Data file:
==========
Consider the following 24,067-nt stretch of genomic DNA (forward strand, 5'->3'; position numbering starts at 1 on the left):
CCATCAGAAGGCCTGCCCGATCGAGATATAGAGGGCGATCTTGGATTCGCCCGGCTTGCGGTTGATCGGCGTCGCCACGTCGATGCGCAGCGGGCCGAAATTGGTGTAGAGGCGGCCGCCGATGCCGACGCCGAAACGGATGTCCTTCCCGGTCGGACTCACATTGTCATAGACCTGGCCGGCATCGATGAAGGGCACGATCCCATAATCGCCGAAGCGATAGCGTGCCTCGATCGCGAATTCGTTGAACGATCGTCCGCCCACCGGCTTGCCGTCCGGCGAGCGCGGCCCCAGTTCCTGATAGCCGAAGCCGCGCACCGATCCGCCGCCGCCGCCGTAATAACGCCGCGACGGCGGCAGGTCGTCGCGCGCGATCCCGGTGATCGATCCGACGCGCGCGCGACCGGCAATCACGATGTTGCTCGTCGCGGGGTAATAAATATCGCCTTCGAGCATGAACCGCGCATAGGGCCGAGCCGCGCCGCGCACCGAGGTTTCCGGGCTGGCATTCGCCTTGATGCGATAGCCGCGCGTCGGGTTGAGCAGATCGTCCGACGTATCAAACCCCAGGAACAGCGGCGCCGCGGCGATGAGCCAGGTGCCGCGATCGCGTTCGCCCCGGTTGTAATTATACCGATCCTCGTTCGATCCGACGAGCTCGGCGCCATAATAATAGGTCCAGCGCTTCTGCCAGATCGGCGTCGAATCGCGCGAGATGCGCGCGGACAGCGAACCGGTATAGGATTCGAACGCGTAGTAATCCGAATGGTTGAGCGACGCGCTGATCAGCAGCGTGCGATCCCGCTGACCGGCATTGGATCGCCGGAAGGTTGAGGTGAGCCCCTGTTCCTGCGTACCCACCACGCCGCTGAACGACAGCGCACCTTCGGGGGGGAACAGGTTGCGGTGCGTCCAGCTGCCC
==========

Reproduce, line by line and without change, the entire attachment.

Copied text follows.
Consider the following 24,067-nt stretch of genomic DNA (forward strand, 5'->3'; position numbering starts at 1 on the left):
CCATCAGAAGGCCTGCCCGATCGAGATATAGAGGGCGATCTTGGATTCGCCCGGCTTGCGGTTGATCGGCGTCGCCACGTCGATGCGCAGCGGGCCGAAATTGGTGTAGAGGCGGCCGCCGATGCCGACGCCGAAACGGATGTCCTTCCCGGTCGGACTCACATTGTCATAGACCTGGCCGGCATCGATGAAGGGCACGATCCCATAATCGCCGAAGCGATAGCGTGCCTCGATCGCGAATTCGTTGAACGATCGTCCGCCCACCGGCTTGCCGTCCGGCGAGCGCGGCCCCAGTTCCTGATAGCCGAAGCCGCGCACCGATCCGCCGCCGCCGCCGTAATAACGCCGCGACGGCGGCAGGTCGTCGCGCGCGATCCCGGTGATCGATCCGACGCGCGCGCGACCGGCAATCACGATGTTGCTCGTCGCGGGGTAATAAATATCGCCTTCGAGCATGAACCGCGCATAGGGCCGAGCCGCGCCGCGCACCGAGGTTTCCGGGCTGGCATTCGCCTTGATGCGATAGCCGCGCGTCGGGTTGAGCAGATCGTCCGACGTATCAAACCCCAGGAACAGCGGCGCCGCGGCGATGAGCCAGGTGCCGCGATCGCGTTCGCCCCGGTTGTAATTATACCGATCCTCGTTCGATCCGACGAGCTCGGCGCCATAATAATAGGTCCAGCGCTTCTGCCAGATCGGCGTCGAATCGCGCGAGATGCGCGCGGACAGCGAACCGGTATAGGATTCGAACGCGTAGTAATCCGAATGGTTGAGCGACGCGCTGATCAGCAGCGTGCGATCCCGCTGACCGGCATTGGATCGCCGGAAGGTTGAGGTGAGCCCCTGTTCCTGCGTACCCACCACGCCGCTGAACGACAGCGCACCTTCGGGGGGGAACAGGTTGCGGTGCGTCCAGCTGCCC